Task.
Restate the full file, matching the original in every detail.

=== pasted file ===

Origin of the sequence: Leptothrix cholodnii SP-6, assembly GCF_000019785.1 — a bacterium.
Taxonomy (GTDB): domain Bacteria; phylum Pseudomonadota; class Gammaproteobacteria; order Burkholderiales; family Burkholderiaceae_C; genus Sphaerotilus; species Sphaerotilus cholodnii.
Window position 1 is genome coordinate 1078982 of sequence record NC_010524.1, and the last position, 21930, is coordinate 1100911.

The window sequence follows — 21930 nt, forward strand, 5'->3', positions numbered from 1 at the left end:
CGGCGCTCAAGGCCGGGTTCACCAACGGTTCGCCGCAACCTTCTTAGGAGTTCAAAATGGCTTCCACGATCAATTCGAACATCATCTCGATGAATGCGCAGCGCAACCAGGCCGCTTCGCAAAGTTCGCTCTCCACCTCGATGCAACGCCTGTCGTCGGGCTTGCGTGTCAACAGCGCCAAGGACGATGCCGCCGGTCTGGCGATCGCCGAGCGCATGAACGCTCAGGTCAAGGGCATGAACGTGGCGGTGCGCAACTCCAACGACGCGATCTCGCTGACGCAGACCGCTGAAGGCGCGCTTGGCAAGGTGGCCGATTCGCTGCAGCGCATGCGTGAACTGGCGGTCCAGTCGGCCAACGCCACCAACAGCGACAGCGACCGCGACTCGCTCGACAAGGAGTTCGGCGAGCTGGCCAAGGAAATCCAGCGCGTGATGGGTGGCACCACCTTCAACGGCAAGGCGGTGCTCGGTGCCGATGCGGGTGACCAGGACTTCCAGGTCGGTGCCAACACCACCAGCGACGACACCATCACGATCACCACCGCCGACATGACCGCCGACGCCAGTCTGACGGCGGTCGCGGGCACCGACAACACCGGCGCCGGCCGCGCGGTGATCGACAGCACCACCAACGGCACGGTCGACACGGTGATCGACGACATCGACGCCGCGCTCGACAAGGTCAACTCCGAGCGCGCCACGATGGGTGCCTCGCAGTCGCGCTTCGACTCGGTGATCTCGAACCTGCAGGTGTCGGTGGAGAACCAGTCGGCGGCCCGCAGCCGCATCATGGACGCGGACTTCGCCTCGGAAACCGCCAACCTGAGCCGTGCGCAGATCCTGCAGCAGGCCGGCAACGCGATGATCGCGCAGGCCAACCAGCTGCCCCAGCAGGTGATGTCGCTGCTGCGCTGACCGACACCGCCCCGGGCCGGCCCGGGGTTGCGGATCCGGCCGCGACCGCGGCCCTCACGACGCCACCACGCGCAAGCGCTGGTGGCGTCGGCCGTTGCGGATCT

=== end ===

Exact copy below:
Origin of the sequence: Leptothrix cholodnii SP-6, assembly GCF_000019785.1 — a bacterium.
Taxonomy (GTDB): domain Bacteria; phylum Pseudomonadota; class Gammaproteobacteria; order Burkholderiales; family Burkholderiaceae_C; genus Sphaerotilus; species Sphaerotilus cholodnii.
Window position 1 is genome coordinate 1078982 of sequence record NC_010524.1, and the last position, 21930, is coordinate 1100911.

The window sequence follows — 21930 nt, forward strand, 5'->3', positions numbered from 1 at the left end:
CGGCGCTCAAGGCCGGGTTCACCAACGGTTCGCCGCAACCTTCTTAGGAGTTCAAAATGGCTTCCACGATCAATTCGAACATCATCTCGATGAATGCGCAGCGCAACCAGGCCGCTTCGCAAAGTTCGCTCTCCACCTCGATGCAACGCCTGTCGTCGGGCTTGCGTGTCAACAGCGCCAAGGACGATGCCGCCGGTCTGGCGATCGCCGAGCGCATGAACGCTCAGGTCAAGGGCATGAACGTGGCGGTGCGCAACTCCAACGACGCGATCTCGCTGACGCAGACCGCTGAAGGCGCGCTTGGCAAGGTGGCCGATTCGCTGCAGCGCATGCGTGAACTGGCGGTCCAGTCGGCCAACGCCACCAACAGCGACAGCGACCGCGACTCGCTCGACAAGGAGTTCGGCGAGCTGGCCAAGGAAATCCAGCGCGTGATGGGTGGCACCACCTTCAACGGCAAGGCGGTGCTCGGTGCCGATGCGGGTGACCAGGACTTCCAGGTCGGTGCCAACACCACCAGCGACGACACCATCACGATCACCACCGCCGACATGACCGCCGACGCCAGTCTGACGGCGGTCGCGGGCACCGACAACACCGGCGCCGGCCGCGCGGTGATCGACAGCACCACCAACGGCACGGTCGACACGGTGATCGACGACATCGACGCCGCGCTCGACAAGGTCAACTCCGAGCGCGCCACGATGGGTGCCTCGCAGTCGCGCTTCGACTCGGTGATCTCGAACCTGCAGGTGTCGGTGGAGAACCAGTCGGCGGCCCGCAGCCGCATCATGGACGCGGACTTCGCCTCGGAAACCGCCAACCTGAGCCGTGCGCAGATCCTGCAGCAGGCCGGCAACGCGATGATCGCGCAGGCCAACCAGCTGCCCCAGCAGGTGATGTCGCTGCTGCGCTGACCGACACCGCCCCGGGCCGGCCCGGGGTTGCGGATCCGGCCGCGACCGCGGCCCTCACGACGCCACCACGCGCAAGCGCTGGTGGCGTCGGCCGTTGCGGATCT